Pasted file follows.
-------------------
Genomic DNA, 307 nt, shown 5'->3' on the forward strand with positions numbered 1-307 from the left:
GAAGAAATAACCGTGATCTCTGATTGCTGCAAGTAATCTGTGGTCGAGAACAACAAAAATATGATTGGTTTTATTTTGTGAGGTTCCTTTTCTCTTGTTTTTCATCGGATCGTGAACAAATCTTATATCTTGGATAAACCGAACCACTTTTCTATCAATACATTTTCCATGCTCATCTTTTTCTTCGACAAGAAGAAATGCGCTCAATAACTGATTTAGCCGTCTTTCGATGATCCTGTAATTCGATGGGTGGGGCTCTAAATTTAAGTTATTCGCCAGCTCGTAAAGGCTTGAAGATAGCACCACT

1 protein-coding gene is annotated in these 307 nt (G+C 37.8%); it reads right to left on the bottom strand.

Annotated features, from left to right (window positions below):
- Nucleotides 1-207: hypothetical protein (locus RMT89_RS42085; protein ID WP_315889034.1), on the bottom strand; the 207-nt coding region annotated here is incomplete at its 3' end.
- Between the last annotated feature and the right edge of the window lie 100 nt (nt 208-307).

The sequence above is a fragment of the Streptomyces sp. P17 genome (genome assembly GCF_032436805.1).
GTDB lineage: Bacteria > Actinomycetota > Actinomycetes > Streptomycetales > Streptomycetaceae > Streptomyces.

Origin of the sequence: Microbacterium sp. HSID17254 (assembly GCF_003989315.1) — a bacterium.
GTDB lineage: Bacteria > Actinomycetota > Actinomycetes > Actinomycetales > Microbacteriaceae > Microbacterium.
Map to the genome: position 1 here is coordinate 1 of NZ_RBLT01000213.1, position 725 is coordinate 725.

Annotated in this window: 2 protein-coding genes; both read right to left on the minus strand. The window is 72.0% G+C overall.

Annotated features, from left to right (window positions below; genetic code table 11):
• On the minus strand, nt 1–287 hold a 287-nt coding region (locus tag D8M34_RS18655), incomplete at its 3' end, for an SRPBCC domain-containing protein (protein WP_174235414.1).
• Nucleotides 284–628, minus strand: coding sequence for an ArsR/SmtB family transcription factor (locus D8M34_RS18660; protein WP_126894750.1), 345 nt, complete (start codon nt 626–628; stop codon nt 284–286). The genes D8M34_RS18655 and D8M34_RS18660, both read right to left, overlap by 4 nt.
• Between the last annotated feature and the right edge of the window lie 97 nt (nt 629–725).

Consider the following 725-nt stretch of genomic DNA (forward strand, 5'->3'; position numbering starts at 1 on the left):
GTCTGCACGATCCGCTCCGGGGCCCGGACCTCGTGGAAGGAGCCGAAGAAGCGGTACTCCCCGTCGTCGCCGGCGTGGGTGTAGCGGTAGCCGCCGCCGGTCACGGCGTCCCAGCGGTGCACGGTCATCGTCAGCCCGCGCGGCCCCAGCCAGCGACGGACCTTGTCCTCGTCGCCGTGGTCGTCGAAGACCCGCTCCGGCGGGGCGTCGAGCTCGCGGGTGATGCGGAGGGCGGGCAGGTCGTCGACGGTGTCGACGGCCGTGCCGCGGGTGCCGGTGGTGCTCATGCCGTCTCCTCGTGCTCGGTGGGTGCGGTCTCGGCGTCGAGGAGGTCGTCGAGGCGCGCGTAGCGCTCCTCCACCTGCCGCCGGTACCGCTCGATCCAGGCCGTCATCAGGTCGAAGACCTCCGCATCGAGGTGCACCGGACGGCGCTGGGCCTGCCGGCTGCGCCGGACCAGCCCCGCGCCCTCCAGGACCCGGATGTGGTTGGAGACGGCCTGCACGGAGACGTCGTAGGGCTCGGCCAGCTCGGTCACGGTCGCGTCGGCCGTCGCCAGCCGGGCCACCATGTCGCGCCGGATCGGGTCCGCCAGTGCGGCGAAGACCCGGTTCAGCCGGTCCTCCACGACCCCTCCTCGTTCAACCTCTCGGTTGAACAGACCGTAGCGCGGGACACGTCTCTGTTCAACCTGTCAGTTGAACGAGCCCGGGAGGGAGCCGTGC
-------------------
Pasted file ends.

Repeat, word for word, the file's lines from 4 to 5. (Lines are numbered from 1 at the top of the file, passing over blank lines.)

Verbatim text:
Annotated features, from left to right (window positions below):
- Nucleotides 1-207: hypothetical protein (locus RMT89_RS42085; protein ID WP_315889034.1), on the bottom strand; the 207-nt coding region annotated here is incomplete at its 3' end.